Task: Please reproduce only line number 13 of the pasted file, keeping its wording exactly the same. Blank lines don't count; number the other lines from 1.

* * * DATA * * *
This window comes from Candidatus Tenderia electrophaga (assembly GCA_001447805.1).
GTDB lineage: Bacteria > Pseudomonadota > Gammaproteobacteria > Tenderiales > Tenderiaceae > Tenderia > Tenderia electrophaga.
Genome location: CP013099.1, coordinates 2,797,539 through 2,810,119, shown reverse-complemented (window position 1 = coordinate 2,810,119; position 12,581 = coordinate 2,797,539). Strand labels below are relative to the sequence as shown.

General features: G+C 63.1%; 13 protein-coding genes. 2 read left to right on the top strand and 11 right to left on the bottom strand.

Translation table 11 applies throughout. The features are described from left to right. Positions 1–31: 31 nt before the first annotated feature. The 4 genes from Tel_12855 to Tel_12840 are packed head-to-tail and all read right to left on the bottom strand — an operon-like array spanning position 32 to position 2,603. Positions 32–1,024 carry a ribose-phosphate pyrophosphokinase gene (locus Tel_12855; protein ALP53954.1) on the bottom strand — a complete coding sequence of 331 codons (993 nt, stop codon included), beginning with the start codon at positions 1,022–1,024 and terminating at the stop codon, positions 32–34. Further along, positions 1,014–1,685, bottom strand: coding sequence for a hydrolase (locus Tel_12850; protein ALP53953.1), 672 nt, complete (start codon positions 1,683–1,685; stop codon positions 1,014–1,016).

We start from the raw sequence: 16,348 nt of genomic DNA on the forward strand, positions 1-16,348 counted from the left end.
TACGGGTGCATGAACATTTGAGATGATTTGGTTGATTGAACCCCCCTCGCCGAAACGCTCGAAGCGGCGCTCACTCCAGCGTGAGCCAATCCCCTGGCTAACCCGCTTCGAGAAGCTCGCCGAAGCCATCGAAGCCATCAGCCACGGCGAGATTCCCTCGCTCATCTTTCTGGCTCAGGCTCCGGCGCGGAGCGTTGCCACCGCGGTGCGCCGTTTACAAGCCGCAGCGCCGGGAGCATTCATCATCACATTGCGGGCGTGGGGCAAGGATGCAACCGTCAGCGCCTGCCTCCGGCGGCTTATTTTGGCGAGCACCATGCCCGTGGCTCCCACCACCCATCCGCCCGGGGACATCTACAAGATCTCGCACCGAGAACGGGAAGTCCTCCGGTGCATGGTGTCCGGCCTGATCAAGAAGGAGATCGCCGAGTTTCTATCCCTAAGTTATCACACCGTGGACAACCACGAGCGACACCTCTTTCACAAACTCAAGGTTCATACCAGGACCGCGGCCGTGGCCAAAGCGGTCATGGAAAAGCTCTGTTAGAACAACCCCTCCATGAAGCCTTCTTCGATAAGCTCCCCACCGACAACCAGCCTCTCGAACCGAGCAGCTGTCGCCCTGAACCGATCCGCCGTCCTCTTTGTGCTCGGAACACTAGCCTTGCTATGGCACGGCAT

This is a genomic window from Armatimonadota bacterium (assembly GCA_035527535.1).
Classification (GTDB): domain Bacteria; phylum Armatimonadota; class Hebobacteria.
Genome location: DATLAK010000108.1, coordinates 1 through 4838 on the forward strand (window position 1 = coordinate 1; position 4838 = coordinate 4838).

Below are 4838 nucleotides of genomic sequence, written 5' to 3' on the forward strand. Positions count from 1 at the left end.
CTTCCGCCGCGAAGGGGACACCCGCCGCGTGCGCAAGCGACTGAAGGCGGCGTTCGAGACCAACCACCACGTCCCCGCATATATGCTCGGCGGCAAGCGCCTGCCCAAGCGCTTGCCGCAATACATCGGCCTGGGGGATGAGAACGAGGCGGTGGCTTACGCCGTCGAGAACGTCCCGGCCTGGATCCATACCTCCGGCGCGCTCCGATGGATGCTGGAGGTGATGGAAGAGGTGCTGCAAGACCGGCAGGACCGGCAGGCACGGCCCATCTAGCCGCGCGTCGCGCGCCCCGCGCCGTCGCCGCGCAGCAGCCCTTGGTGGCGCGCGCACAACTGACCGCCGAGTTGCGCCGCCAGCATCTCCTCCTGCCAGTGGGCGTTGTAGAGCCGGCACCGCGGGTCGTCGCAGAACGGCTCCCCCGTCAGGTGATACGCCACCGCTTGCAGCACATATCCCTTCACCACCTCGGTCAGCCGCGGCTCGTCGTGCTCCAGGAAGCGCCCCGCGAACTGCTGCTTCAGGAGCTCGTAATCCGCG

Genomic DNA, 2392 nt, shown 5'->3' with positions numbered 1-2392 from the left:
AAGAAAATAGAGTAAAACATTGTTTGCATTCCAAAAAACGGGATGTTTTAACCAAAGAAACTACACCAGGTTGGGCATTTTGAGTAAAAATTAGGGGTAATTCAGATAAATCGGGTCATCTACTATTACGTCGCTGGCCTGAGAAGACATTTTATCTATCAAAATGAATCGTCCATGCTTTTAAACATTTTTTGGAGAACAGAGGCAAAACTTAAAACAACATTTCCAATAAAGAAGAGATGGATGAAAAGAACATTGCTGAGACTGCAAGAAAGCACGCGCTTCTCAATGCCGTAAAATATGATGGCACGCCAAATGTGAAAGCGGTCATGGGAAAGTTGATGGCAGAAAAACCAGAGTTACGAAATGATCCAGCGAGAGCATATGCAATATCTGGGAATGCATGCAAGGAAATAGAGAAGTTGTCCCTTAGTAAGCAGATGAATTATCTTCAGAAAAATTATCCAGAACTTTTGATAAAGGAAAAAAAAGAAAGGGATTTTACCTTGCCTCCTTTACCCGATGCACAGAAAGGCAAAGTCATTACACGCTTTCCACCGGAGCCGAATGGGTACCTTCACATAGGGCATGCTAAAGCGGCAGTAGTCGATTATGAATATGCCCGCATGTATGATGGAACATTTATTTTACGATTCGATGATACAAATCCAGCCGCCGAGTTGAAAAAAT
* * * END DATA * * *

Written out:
Genomic DNA, 2392 nt, shown 5'->3' with positions numbered 1-2392 from the left: